Movies of May: Those Who Wish Me Dead, Cruella, A Quiet Place Part II

I love movies and games. More than anything, I love writing about movies and games. I don’t always have the energy to do it. There’s a good reason for that: I don’t always have the most to say. I usually have a lot to say if I don’t like something, which may paint me as a very negative character, but that’s because I gives me the opportunity to deconstruct the things I don’t like so I can better enjoy the things that I do. I’ll be fair in saying that I absolutely have gone through a phase of shitting on things that I haven’t touched and using word-of-mouth in my so called “critique” because I had time to kill. There are still a few reviews I wrote for that I need to remove for that reason alone. It takes, like, two seconds to do so maybe I’ll do it after I’m done writing this.

Anyway, tagent aside, what I was getting at is that sometime it’s better to have summaries of my opinions. So, without further ado: here are some new movies I watched this month. I was tempted to write about Borat 1 and 2 because I just saw them for the first time a couple of weeks ago, but both films have been out for so long that there’s nothing I can really say that hasn’t been said to death already.

Those Who Wish Me Dead

I was actually surprised by Those Who Wish Me Dead. Not by any of its plot devices or characters, but just by how much I enjoyed it. I wrote in my review for Wrath of Man that dumb-fun movies need to be built as dumb-fun in order to work. Those Who Wish Me Dead is good proof of this. This movie is, by no means, intelligent or original. It is exactly what you would expect from a protection thriller (a term I’d like to believe I’ve coined for thrillers where the main conceit of the plot revolves around an escort quest between an older figure and a young and vulnerable figure), sans the child firing rounds into the bad guys while spouting quippy one-liners. In fact, if you’re going into this expecting cheesy one-liners, there’s only two. This is a small-scale story that features a cast in the single digits. The end result is a movie that feels focused, even if it isn’t always the most compelling. The antagonist and protagonist are mostly one-note, but what stops them from being boring is that you can feel the conviction their characters have. Going back to Wrath of Man, one of the main issues I had with that movie is that, while the antagonists had motives, none of them were interesting. In Those Who Wish Me Dead, the duo of villains actually feels threatening. They will kill you indiscriminately, burn the evidence, and pretend that it never happened. I will say that, again, they are two dimensional. You never get a good look at their personal beliefs other than a child and his father must be killed to keep the peace. They are your bogstandard FBI characters. Which all brings me back to what I started this review with: this is a fairly derivative movie. This is a fairly derivative movie that’s effective, though, so I don’t see that as much of a complaint unless you’re really looking for something new.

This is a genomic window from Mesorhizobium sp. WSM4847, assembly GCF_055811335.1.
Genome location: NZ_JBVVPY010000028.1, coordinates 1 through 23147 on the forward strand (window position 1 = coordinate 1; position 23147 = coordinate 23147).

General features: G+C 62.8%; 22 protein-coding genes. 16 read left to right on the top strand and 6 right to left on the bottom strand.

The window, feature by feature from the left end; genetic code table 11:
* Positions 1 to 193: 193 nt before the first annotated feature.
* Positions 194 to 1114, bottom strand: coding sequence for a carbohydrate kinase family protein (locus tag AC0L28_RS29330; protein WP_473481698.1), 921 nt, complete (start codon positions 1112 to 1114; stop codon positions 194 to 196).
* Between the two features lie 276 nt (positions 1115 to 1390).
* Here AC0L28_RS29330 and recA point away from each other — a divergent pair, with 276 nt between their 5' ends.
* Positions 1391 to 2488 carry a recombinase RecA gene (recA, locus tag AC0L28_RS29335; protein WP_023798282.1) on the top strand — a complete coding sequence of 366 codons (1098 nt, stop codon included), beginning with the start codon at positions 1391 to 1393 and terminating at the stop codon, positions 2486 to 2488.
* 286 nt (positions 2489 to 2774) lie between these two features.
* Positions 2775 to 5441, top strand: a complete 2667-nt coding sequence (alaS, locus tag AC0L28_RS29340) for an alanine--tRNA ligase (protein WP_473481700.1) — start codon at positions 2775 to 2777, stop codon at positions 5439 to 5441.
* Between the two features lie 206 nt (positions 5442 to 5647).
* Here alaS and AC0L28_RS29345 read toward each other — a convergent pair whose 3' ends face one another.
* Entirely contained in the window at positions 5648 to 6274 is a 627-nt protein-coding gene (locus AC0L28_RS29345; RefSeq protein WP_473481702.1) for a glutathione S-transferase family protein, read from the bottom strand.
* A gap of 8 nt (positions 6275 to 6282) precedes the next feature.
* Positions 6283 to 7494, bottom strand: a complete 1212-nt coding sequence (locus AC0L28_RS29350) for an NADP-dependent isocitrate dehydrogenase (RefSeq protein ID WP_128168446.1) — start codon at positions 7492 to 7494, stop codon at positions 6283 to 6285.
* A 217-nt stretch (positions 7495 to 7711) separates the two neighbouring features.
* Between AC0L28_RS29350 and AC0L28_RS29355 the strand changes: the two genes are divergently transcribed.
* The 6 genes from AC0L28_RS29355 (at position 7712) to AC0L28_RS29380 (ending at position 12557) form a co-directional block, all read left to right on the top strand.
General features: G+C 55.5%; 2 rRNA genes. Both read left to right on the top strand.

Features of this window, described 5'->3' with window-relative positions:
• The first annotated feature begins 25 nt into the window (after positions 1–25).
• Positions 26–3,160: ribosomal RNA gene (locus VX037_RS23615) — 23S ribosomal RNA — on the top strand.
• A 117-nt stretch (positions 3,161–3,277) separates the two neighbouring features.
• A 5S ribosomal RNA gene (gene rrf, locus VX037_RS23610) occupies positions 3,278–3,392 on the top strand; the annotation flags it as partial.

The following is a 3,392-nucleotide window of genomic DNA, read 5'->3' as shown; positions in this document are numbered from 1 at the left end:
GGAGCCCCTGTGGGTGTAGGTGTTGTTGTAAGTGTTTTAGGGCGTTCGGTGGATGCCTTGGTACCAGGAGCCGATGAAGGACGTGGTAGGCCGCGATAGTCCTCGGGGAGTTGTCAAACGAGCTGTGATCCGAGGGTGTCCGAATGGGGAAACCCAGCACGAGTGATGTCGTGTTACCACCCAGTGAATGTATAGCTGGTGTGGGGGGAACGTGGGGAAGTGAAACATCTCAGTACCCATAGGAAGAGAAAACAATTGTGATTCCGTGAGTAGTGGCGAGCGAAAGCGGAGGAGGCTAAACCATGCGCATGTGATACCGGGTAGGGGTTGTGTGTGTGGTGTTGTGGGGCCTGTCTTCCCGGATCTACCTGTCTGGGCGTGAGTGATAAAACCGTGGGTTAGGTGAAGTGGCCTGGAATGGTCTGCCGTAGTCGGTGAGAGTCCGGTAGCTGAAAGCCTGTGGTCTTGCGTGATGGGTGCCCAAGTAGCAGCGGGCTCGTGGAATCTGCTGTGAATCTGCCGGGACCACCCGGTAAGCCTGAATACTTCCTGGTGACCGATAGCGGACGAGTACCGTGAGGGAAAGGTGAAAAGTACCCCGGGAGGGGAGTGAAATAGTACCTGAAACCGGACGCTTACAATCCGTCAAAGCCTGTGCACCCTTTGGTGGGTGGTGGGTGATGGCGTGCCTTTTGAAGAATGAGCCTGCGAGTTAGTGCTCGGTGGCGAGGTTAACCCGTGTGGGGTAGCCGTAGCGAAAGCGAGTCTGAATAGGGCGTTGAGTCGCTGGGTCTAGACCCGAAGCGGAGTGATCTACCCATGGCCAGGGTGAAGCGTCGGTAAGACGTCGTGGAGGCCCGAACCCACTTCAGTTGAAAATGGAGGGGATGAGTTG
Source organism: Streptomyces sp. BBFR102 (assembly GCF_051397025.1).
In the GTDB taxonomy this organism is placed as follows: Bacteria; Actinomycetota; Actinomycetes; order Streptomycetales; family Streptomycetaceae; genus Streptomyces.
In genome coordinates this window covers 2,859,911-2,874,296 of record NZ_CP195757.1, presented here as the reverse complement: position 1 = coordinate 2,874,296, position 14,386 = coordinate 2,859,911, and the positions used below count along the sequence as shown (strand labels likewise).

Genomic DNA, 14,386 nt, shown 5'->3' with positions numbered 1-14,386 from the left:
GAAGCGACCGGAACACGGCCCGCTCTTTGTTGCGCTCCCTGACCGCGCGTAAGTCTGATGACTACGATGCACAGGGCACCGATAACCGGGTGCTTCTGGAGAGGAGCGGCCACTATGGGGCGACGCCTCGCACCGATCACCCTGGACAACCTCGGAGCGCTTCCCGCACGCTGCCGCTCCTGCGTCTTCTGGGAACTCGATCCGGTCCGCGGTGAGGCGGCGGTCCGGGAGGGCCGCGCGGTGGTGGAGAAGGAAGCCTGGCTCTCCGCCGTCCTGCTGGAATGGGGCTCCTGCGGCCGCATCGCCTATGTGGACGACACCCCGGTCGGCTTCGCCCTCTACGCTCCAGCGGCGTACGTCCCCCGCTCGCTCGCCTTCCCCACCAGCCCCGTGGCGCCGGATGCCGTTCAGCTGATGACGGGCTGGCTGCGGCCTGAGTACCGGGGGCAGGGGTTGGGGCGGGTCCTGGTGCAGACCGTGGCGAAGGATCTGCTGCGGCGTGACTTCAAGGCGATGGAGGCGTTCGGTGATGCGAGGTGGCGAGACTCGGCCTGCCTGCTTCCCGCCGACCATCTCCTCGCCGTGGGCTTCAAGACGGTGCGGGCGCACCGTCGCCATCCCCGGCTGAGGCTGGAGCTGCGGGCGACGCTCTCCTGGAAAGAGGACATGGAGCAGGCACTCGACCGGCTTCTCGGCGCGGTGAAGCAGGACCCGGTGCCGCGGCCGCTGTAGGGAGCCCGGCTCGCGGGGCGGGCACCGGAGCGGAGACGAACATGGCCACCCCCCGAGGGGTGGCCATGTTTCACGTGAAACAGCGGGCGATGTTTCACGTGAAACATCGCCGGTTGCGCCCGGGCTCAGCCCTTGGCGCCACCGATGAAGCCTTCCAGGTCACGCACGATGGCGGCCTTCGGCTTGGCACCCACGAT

I loved I, Tonya. As a matter of fact, I still contend that it’s very close to being my favorite movie of 2017. If The Disaster Artist and Get Out weren’t released that year, it would absolutely top my list. I, Tonya was a ridiculous true story backed by a fantastic soundtrack, visually mesmerizing scenes, and some of the best preformances of the year. I usually don’t want Oscar movies after I’m done with them, but I, Tonya sits right next to Parasite in being an exception to that rule.